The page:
Branding Chinese Cities

on June 27 2011 | in Travel Trends | by | with No Comments

xintinidi

Is branding cities the next hot trend in China?

City developers are taking a page out of Shanghai’s Xintiandi playbook.

Once a run-down area nestled in the French Concession, the area was revitalized by billionaire developer Vincent Lo through the creation to what is now known as Xintiandi.

Consider by some to be an “urban theme park” filled with fancy shops and outdoor cafes, the success of Xintiandi has spawned many clones with many lower-tier areas buying, building and marketing model towns.

Malls and office complexes, such as Shanghai luxury mall Plaza 66, and neighborhoods, such as Xintiandi—a Shanghai version of Manhattan’s SoHo—are being replicated across the mainland.

Lo is busy building sequels in the second-tier cities of Hangzhou (“Xihu Tiandi”), Wuhan (“Wuhan Tiandi”), and Chongqing (“Chongqing Tiandi”), among others.

Xihu Tiandi in Hangzhou

The copycats are not necessarily worried about creating unique versions for their own cities: each Plaza 66, for example, is about the same in size, cost, and complexity. While it cuts down on individuality, this kind of replication speeds time to market and reduces risk for architects.

“They [Chinese officials] are relying on these brands. They don’t have time, they don’t have expertise, and the risks of failure of the new and unproven outweigh a uniqueness you may enjoy,” said James von Klemperer, Plaza 66 architect.

American designer, Stan Gale of Gale International, is taking the developmental strategy to the next level and proposing building what he refers to as “city in a box.” And the answer to overcrowded Chinese cities seeking fast expansion.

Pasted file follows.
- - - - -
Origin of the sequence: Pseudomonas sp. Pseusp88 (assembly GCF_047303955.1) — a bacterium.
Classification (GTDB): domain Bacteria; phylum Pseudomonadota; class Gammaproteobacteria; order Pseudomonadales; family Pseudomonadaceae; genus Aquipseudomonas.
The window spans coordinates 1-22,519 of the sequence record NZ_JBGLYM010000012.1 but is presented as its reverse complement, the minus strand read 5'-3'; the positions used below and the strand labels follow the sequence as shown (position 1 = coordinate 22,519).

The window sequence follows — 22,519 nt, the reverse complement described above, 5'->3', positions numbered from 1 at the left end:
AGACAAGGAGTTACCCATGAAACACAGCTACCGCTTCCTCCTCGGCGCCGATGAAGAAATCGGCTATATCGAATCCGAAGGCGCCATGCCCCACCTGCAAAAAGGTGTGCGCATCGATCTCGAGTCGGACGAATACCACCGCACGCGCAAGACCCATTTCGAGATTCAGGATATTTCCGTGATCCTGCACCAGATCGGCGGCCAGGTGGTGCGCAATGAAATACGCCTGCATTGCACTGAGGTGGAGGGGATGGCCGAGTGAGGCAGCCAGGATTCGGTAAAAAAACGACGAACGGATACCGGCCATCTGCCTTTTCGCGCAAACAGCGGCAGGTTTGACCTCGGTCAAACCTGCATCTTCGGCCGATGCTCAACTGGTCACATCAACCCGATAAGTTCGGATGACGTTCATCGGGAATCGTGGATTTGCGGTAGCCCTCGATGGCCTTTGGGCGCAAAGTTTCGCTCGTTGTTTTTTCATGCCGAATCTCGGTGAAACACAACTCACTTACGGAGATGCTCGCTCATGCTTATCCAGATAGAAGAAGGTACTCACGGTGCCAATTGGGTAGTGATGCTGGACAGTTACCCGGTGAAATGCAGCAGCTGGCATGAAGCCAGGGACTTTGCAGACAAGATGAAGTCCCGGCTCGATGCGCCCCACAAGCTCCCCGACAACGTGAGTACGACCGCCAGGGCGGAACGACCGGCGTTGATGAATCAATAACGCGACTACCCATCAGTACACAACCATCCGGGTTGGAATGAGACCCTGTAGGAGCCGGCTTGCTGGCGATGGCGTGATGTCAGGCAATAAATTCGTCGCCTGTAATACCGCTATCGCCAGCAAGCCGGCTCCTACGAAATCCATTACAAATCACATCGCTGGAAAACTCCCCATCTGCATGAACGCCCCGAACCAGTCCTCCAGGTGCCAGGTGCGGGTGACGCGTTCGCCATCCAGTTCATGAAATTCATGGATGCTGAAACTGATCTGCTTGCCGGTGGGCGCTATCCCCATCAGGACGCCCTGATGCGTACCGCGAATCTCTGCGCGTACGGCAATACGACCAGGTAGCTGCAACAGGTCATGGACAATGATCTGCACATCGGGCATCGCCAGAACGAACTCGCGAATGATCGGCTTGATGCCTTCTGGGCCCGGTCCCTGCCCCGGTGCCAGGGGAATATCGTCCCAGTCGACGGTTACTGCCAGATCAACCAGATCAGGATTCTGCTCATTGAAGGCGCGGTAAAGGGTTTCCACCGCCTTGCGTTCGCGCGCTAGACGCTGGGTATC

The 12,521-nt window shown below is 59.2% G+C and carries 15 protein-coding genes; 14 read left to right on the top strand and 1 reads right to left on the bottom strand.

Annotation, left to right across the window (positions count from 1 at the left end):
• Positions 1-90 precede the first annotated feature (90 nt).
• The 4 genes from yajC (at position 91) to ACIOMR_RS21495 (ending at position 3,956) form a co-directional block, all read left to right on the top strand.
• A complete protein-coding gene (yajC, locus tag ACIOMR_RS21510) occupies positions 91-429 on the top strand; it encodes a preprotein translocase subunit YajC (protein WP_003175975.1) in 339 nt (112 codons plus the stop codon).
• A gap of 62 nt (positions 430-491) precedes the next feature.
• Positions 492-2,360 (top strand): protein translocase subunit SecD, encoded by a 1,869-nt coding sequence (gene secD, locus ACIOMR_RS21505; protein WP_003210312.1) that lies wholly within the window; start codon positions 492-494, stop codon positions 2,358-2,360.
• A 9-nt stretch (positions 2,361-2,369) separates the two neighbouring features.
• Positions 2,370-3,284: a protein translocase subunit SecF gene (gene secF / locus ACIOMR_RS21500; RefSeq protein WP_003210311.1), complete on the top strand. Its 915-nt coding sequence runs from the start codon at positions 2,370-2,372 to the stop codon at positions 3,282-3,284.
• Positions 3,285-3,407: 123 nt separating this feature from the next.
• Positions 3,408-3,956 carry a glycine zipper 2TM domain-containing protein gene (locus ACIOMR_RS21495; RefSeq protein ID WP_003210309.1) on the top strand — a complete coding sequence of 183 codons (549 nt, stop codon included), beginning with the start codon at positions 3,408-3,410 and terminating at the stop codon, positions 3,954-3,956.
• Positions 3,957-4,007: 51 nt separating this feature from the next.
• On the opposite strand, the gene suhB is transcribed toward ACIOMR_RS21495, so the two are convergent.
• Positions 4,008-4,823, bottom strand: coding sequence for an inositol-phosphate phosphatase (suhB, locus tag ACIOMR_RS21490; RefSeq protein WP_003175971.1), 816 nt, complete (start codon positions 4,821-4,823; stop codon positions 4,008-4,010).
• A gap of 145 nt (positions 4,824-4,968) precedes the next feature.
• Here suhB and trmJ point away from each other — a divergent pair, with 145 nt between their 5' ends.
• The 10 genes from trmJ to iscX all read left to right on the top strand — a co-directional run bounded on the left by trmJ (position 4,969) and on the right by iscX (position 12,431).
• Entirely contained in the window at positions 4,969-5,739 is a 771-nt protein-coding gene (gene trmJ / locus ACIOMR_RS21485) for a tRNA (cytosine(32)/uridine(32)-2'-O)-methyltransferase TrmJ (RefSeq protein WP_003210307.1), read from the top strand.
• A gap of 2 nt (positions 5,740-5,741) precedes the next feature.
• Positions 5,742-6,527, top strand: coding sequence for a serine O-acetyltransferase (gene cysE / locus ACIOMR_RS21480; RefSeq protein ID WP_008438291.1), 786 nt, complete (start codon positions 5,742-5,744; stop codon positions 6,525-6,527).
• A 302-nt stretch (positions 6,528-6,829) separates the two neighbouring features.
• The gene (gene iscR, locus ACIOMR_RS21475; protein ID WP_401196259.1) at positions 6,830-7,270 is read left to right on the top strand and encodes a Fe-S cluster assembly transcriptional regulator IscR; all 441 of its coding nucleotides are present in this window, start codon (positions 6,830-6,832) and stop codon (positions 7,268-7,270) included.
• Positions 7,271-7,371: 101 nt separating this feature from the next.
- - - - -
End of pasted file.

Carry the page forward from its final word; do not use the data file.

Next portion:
Gale’s experimental prototypes offer 100 million square feet of preplanned cityspace, including state-of-the-art energy-saving technology, amenities such as lakes and Central Park- inspired green space, and luxurious retail facilities. Although Gale’s prototype does not necessarily offer a unique design, it does offer a proven one– and a quick one. As China’s urban population grows in staggering quantities, timeliness is what Chinese governors are looking for.

Between 1990 and 2005, China saw an urban population increase equal to the entire population of the United States, and it doesn’t stop there. Over the same period, China added 600 million to its emerging middle class — nearly all of them in cities.By 2025, China expects to add another 350 million urban residents, especially in small cities.

The model for Gale’s “city in a box” is South Korea’s Songdo Business District, built on a man-made island off the coast of South Korea. The $35 billion city is projected to be completed by 2015. When complete, the city will be about the same size as downtown Boston, and will host a population of 65,000.

Redoing the same designs unquestionably allows for faster delivery. Gale’s local partners, with designs from the firm Kohn Pederson Fox, will build the first Chinese box city, Meixi Lake, in second-tier city Changsha. And while the master planning process took two and a half years for Songdo, Songdo’s chief marketing officer Tom Murcott says that the plans for Meixi took only six months.

“We know it can be done, and we know it’s replicable,” Murcott said.

 

 

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photo credit: mi shanghai, wangjianshuo

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